Agencies to jointly combat wildlife crime
This transnational felony needs to be tackled on all fronts, top Thai officialMore than 30 international agencies yesterday agreed to join in combating wildlife crime across the world.
"Every country needs to cooperate to fight against this transnational environment crime," Thai National Parks, Wildlife, and Plant Conservation Department's deputy director Theerapat Prayurasiddhi said.
Ministers and high-level representatives from over 30 countries along with observers from international organisations attended the roundtable yesterday as part of the 16th Meeting of the Conference of the Parties to the Convention on International Trade in Endangered Species of Wild Fauna and Flora (CITES).
The event, hosted by International Consortium on Wildlife Crime (ICCWC), was held ahead of the first global meeting of wildlife enforcement networks.
The meeting was also attended by the United Nations Office on Drugs and Crime (UNODC), World Customs Organisation (WCO), International Criminal Police Organisation (Interpol), the secretariat of CITES and the World Bank.
Under this collaboration, Interpol will help countries exchange information related to crime against wildlife via a safe and secret channel. WCO will also open channels for all members to exchange information on illegal export and import of wildlife.
UNODC will provide guidelines on analysing and tackling wildlife trade, while the CITES secretariat will produce a manual to help track the transportation of wildlife products.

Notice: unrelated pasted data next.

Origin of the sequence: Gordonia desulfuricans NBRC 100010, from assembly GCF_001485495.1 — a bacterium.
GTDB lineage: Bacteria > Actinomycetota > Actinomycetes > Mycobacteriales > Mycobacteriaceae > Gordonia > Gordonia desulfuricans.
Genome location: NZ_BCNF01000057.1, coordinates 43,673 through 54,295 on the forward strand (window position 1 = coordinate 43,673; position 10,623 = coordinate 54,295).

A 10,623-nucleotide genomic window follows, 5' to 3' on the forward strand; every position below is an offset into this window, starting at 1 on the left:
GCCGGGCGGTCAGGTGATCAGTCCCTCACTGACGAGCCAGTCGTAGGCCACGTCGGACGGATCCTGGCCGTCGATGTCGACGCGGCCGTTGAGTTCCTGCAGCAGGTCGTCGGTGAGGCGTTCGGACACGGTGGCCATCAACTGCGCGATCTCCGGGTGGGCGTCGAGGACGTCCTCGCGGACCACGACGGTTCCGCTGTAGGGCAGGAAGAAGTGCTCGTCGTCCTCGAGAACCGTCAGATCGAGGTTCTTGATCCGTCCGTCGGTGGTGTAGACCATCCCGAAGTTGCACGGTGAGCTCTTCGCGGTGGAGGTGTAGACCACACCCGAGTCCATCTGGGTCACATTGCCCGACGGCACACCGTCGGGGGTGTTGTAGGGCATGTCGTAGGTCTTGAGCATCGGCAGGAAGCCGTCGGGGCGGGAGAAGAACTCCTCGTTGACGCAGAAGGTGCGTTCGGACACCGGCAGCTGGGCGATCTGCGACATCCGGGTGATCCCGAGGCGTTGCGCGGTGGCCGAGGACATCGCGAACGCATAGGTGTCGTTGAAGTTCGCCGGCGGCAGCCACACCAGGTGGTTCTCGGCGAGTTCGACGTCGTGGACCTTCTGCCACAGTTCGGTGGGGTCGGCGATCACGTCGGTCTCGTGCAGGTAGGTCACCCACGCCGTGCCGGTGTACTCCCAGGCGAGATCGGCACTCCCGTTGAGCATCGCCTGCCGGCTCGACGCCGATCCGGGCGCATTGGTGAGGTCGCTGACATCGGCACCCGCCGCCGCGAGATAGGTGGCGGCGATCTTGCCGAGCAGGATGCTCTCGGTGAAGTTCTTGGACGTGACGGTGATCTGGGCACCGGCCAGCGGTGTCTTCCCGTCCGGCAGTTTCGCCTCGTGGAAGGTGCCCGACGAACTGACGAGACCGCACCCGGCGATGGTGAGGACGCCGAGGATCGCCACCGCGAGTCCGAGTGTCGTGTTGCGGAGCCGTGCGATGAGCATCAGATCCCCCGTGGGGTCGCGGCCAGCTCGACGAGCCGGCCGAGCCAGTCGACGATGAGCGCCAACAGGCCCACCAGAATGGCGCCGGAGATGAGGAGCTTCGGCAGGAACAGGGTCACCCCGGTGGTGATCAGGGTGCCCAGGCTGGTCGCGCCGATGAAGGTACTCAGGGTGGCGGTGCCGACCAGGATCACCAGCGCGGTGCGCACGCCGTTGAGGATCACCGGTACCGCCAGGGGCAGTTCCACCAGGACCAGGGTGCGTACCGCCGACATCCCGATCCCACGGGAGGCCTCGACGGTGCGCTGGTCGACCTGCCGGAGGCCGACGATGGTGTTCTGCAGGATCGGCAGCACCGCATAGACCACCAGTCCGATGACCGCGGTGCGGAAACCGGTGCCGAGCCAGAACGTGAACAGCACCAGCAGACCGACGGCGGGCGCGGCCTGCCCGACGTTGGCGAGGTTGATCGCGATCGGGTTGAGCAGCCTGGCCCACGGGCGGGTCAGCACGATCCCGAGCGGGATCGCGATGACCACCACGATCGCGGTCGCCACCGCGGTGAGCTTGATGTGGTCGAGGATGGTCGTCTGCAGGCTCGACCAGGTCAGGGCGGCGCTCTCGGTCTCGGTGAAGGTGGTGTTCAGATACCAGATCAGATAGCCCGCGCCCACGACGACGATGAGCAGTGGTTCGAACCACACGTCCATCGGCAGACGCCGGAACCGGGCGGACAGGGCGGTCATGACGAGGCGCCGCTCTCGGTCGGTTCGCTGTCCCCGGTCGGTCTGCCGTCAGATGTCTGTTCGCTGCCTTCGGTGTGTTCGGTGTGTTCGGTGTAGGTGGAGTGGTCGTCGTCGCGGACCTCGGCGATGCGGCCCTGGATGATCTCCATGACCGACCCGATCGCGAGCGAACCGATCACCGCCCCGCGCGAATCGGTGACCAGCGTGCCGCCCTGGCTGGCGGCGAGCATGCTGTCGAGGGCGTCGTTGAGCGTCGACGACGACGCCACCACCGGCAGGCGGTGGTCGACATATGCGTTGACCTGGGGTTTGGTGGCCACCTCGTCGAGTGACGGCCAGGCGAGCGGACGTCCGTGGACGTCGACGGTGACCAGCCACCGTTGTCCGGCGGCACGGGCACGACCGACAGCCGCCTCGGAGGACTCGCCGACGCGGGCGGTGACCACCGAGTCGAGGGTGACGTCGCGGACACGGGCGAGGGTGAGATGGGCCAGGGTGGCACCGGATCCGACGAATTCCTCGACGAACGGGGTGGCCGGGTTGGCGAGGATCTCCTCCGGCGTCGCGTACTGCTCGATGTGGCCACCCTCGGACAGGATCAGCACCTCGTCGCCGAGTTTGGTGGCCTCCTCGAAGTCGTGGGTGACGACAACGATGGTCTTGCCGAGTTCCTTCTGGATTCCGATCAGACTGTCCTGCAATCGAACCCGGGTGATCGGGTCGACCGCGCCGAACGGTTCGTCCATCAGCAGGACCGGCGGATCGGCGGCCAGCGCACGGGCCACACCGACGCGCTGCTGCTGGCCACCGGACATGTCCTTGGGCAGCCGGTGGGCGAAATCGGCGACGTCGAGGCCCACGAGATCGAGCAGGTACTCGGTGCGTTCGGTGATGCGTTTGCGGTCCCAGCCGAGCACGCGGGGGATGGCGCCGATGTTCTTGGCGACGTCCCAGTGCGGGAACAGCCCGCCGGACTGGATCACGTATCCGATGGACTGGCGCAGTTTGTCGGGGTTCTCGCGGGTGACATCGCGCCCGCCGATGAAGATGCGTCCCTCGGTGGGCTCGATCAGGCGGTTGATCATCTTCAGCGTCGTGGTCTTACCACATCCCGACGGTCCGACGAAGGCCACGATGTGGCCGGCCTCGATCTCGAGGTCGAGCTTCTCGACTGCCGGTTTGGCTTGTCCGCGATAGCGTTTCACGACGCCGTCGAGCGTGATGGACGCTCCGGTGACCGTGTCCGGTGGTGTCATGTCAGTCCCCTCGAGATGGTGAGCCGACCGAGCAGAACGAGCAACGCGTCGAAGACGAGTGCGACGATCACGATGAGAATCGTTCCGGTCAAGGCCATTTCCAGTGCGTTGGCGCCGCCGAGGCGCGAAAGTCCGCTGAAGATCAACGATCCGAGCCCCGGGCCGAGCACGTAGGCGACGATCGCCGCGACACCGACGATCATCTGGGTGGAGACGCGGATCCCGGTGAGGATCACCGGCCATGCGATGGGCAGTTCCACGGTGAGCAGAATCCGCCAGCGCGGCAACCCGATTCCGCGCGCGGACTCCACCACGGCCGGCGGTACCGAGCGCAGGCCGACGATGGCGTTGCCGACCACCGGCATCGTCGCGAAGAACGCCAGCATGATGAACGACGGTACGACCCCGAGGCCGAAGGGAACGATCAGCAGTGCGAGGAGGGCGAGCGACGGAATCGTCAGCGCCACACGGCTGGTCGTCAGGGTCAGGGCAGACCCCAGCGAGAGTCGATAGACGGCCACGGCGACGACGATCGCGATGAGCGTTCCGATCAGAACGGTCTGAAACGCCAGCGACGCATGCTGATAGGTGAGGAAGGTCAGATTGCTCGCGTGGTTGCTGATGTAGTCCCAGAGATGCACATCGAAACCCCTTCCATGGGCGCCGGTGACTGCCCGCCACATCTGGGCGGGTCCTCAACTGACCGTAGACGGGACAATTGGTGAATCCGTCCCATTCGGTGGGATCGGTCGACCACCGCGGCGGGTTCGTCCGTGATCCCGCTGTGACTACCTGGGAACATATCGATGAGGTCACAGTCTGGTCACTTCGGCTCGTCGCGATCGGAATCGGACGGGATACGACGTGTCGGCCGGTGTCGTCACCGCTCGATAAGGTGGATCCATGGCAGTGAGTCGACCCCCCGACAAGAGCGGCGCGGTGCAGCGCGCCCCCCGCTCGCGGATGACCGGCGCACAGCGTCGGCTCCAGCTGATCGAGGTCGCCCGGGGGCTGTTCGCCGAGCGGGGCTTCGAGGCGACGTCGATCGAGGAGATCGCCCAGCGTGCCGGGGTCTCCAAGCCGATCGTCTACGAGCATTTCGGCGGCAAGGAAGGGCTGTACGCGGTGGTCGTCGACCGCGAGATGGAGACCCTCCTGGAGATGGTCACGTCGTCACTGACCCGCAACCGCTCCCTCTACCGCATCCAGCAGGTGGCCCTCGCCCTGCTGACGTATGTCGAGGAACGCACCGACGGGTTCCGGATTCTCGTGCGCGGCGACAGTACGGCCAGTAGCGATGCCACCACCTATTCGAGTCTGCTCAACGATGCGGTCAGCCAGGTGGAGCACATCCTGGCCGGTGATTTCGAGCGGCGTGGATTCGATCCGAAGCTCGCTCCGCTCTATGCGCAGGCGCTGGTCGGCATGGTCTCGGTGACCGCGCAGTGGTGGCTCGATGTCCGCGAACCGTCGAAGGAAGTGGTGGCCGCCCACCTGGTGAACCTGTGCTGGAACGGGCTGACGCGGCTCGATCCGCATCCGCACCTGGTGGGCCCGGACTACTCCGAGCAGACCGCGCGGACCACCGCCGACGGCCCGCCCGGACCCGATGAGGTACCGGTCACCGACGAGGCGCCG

"Transnational criminals have changed their means of transporting and trading wildlife. We need a strong network to fight against international criminal organisations," Theerapat said.
Previously, he added, criminal organisations transported goods via cars, boats or by air, but now they receive orders online and send the stuff via mail. Some of them also mix illegal wildlife products with fresh produce like meat or vegetables so the authorities are unable to identify the illicit products, he added.
"We found that some Siamese rosewood is being transported in new cars," he added.
In addition, a recent study by the World Conservation Society (WCS) found that the number of wild elephants in Central Africa has drastically dropped by 62 per cent between 2002 and 2011, and this decrease has been blamed on the illegal poaching for ivory.
Elizabeth Bennett, WCS's vice president for species conservation, said countries need to enforce strict laws to control illegal ivory trade in order to stop the poaching in Central Africa. She has also asked relevant agencies to collect DNA samples of wild elephants in order to track the source of ivory.